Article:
Since the reform and opening, China’s logistics has developed rapidly. Some scholars have noticed this. Jiang and Prater noticed that China’s logistics industry is undergoing a revolution from a planned economy to a market economy [2] . Goh and Ling compared the changes in logistics before and after China’s accession to the WTO and that entering the WTO has promoted the development of China’s logistics industry [3] . Hong and Liu studied the development of China’s logistics from the perspective of suppliers and made suggestions for logistics managers and policy makers [4] . A review of China-based literatures conducted to investigate the extent to which research opportunities on China’s logistics [5] . Some scholars also made comprehensive reviews of China’s logistics development to a certain degree this year. Ding made a summary of the development of the logistics industry since the founding of New China and revealed the process of the evolution of China’s logistics industry from traditional to modernization [6] . Wang and He summarized the stage characteristics of China’s logistics development and focused on the nation’s policies on logistics [7] .

At the time of the 40th anniversary of China’s reform and opening, it is necessary to have a timely and comprehensive research on assessing China’s logistics current status in transportation, customs and warehousing. Understanding the infrastructural conditions, limitations and future developments will enable government, multinational companies and LSPs to develop better appropriate strategies to logistical challenges. We rely primarily on archival data obtained from reliable sources, such as the National Bureau of Statistics of China and the National Statistical Yearbook, to provide most of the statistical information. Although every effort has been made to ensure that the most up-to-date data is available in the analysis, this is not always possible due to the obvious reasons for data scarcity and data integrity.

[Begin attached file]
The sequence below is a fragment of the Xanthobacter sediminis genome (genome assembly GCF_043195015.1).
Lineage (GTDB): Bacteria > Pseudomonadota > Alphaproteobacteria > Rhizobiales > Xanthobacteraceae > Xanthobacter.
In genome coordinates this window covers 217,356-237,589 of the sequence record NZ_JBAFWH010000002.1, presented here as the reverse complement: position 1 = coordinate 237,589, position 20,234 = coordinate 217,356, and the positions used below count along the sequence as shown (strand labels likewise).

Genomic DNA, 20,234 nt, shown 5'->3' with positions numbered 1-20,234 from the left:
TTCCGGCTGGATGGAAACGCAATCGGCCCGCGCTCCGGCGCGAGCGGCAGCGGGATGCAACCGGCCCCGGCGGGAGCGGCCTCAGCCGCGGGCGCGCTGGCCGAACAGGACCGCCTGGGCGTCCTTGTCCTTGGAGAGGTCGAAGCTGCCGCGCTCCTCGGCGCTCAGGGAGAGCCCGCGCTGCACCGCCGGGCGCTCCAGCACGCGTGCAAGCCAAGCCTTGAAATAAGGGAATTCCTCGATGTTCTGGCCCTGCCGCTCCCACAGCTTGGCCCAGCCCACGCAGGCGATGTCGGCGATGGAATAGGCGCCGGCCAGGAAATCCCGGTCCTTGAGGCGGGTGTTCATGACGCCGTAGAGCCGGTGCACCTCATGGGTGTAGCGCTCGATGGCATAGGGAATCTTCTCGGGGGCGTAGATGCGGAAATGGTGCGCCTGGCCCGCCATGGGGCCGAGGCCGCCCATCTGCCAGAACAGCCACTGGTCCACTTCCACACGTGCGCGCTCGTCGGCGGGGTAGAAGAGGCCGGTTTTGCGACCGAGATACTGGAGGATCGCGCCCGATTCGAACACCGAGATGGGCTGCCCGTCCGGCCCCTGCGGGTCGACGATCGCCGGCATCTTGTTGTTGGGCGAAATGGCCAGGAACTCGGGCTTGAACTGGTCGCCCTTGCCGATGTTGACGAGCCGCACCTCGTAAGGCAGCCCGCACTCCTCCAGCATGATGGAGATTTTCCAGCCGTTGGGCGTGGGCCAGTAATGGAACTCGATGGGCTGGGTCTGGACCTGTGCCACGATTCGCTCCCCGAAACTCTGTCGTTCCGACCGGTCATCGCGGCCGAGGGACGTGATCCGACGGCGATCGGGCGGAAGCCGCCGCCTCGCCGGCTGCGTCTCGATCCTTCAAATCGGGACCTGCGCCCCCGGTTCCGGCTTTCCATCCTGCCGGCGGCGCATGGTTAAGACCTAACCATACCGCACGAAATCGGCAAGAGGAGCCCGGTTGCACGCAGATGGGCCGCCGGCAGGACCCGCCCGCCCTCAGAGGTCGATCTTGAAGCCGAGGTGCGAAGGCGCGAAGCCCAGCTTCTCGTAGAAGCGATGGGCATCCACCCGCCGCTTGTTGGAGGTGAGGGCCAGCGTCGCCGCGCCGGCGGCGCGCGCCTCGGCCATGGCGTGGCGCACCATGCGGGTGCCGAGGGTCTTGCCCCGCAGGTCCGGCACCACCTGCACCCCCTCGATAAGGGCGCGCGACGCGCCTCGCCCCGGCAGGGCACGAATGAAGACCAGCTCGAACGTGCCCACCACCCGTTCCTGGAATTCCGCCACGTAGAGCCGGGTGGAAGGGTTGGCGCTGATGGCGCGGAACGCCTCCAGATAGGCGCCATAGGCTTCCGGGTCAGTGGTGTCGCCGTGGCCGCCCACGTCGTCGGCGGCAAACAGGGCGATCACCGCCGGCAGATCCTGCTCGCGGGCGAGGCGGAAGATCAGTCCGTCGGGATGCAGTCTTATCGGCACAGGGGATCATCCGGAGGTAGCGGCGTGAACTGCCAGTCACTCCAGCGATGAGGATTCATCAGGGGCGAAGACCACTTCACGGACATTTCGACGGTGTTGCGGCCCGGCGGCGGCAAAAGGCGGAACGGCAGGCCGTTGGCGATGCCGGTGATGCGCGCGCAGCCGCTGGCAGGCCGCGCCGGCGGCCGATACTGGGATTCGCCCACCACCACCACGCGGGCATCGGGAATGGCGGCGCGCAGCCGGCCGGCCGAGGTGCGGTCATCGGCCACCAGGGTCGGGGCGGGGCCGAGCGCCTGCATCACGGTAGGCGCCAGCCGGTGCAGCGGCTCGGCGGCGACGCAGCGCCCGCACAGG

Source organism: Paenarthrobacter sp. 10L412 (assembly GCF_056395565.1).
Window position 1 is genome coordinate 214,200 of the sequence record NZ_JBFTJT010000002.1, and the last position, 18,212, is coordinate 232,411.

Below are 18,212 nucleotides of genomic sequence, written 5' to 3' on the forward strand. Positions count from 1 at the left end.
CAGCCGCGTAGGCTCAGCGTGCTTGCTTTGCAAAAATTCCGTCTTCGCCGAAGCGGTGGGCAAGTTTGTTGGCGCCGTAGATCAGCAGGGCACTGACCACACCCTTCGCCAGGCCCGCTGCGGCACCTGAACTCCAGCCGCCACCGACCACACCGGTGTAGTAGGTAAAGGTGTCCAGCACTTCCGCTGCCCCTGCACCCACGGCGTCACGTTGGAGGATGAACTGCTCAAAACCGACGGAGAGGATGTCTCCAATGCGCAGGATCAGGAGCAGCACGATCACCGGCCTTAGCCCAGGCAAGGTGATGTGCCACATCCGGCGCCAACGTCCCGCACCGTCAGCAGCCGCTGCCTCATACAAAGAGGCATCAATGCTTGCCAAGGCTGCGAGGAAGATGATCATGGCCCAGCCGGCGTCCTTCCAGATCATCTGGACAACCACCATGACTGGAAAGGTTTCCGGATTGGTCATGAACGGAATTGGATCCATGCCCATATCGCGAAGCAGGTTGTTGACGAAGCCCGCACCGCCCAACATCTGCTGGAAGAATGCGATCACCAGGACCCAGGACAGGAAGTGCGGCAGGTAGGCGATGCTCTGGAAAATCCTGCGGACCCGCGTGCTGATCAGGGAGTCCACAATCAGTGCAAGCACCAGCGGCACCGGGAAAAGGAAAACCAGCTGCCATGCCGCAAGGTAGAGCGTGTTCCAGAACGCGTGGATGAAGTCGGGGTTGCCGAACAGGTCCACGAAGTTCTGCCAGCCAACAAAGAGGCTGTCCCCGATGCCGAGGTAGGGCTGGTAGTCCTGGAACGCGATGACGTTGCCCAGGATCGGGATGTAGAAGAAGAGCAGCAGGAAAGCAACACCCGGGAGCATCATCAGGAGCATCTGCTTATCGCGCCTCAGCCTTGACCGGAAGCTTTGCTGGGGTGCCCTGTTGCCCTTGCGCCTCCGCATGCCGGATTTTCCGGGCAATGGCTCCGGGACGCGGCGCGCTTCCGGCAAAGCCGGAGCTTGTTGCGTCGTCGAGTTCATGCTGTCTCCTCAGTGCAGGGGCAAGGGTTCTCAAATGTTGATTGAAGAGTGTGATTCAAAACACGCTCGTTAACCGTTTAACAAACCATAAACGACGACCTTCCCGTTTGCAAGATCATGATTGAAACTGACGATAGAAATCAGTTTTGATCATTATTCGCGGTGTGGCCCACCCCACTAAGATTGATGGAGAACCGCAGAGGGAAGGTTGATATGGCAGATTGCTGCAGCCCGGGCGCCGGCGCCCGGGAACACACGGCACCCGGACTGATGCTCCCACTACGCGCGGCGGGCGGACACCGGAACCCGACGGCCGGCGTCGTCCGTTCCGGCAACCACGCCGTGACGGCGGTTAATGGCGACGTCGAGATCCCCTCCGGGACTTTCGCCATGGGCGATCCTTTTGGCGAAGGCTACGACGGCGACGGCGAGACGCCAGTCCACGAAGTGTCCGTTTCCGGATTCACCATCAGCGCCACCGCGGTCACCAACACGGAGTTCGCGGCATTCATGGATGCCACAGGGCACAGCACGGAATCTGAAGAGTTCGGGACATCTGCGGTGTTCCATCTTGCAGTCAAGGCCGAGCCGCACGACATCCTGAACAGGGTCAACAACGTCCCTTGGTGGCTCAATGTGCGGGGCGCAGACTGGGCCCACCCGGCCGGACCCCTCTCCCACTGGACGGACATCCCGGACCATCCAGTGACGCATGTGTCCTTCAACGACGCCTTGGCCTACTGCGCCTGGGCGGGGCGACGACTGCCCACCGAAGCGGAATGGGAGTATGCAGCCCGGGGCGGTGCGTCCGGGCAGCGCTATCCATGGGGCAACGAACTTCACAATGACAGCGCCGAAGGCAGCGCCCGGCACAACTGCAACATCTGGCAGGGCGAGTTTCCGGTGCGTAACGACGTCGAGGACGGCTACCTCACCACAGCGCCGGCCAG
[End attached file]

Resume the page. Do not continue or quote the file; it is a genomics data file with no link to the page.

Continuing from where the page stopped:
The rest of this article is organized as follows. Section 2 describes current developments, constraints and challenges, and the future development of various major modes of transportation. Sections 3 and 4 illustrate the current developments, constraints and challenges of customs management and warehousing, as well as future developments. Section 5 provides some concluding observations.

2. Transportation

2.1. Highway Transport

2.1.1. Current Developments

Since the mid-1970s, especially 1978, the freight volume on highways (including expressways) has increased year-on-year (Figure 1). In 2017, the volume of goods transported was 36.8 billion tons, a year-on-year increase of 10.1% [8] . In fact, highways have always been the main mode of transportation, increasing from 48% to 77% of the total freight moved between 1978 and 2017. In 2017, Guangdong, Shandong, Anhui, Henan, Hebei had the highest volumes of freight transported via highways [9] .